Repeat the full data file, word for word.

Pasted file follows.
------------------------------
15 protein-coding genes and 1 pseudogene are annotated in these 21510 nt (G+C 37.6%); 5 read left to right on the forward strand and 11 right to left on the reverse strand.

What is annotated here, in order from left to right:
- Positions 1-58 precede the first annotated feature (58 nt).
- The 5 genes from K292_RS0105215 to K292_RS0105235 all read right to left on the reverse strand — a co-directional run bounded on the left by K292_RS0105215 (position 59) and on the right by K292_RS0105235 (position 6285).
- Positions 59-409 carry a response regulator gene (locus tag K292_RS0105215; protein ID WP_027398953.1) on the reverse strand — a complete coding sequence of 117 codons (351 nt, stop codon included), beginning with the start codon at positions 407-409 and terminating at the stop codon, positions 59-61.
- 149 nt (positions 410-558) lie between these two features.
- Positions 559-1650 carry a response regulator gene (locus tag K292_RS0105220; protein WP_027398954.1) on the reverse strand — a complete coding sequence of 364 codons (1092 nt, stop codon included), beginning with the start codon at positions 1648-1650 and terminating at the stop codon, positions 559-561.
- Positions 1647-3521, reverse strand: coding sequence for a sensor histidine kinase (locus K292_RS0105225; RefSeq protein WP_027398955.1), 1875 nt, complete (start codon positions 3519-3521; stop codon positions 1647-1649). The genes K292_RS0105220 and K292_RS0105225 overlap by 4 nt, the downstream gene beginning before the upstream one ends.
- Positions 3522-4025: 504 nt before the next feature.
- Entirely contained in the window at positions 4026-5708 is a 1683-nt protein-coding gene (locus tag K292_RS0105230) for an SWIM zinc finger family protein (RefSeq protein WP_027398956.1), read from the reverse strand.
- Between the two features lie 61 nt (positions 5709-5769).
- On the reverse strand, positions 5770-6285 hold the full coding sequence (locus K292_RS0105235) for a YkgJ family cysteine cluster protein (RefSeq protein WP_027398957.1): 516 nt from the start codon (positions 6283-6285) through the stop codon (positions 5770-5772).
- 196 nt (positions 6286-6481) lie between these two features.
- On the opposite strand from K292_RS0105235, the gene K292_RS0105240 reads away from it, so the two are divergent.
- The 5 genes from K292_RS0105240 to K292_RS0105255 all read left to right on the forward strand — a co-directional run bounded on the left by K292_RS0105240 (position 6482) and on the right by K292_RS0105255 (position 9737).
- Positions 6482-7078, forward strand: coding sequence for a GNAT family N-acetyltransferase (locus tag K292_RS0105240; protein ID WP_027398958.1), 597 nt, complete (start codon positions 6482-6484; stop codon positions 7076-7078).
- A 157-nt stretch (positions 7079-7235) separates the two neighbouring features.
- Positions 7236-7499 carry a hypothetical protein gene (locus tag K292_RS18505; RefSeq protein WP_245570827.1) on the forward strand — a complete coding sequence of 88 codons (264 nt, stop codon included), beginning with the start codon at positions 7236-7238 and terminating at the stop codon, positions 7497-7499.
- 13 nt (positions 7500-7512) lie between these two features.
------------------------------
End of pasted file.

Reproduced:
15 protein-coding genes and 1 pseudogene are annotated in these 21510 nt (G+C 37.6%); 5 read left to right on the forward strand and 11 right to left on the reverse strand.

What is annotated here, in order from left to right:
- Positions 1-58 precede the first annotated feature (58 nt).
- The 5 genes from K292_RS0105215 to K292_RS0105235 all read right to left on the reverse strand — a co-directional run bounded on the left by K292_RS0105215 (position 59) and on the right by K292_RS0105235 (position 6285).
- Positions 59-409 carry a response regulator gene (locus tag K292_RS0105215; protein ID WP_027398953.1) on the reverse strand — a complete coding sequence of 117 codons (351 nt, stop codon included), beginning with the start codon at positions 407-409 and terminating at the stop codon, positions 59-61.
- 149 nt (positions 410-558) lie between these two features.
- Positions 559-1650 carry a response regulator gene (locus tag K292_RS0105220; protein WP_027398954.1) on the reverse strand — a complete coding sequence of 364 codons (1092 nt, stop codon included), beginning with the start codon at positions 1648-1650 and terminating at the stop codon, positions 559-561.
- Positions 1647-3521, reverse strand: coding sequence for a sensor histidine kinase (locus K292_RS0105225; RefSeq protein WP_027398955.1), 1875 nt, complete (start codon positions 3519-3521; stop codon positions 1647-1649). The genes K292_RS0105220 and K292_RS0105225 overlap by 4 nt, the downstream gene beginning before the upstream one ends.
- Positions 3522-4025: 504 nt before the next feature.
- Entirely contained in the window at positions 4026-5708 is a 1683-nt protein-coding gene (locus tag K292_RS0105230) for an SWIM zinc finger family protein (RefSeq protein WP_027398956.1), read from the reverse strand.
- Between the two features lie 61 nt (positions 5709-5769).
- On the reverse strand, positions 5770-6285 hold the full coding sequence (locus K292_RS0105235) for a YkgJ family cysteine cluster protein (RefSeq protein WP_027398957.1): 516 nt from the start codon (positions 6283-6285) through the stop codon (positions 5770-5772).
- 196 nt (positions 6286-6481) lie between these two features.
- On the opposite strand from K292_RS0105235, the gene K292_RS0105240 reads away from it, so the two are divergent.
- The 5 genes from K292_RS0105240 to K292_RS0105255 all read left to right on the forward strand — a co-directional run bounded on the left by K292_RS0105240 (position 6482) and on the right by K292_RS0105255 (position 9737).
- Positions 6482-7078, forward strand: coding sequence for a GNAT family N-acetyltransferase (locus tag K292_RS0105240; protein ID WP_027398958.1), 597 nt, complete (start codon positions 6482-6484; stop codon positions 7076-7078).
- A 157-nt stretch (positions 7079-7235) separates the two neighbouring features.
- Positions 7236-7499 carry a hypothetical protein gene (locus tag K292_RS18505; RefSeq protein WP_245570827.1) on the forward strand — a complete coding sequence of 88 codons (264 nt, stop codon included), beginning with the start codon at positions 7236-7238 and terminating at the stop codon, positions 7497-7499.
- 13 nt (positions 7500-7512) lie between these two features.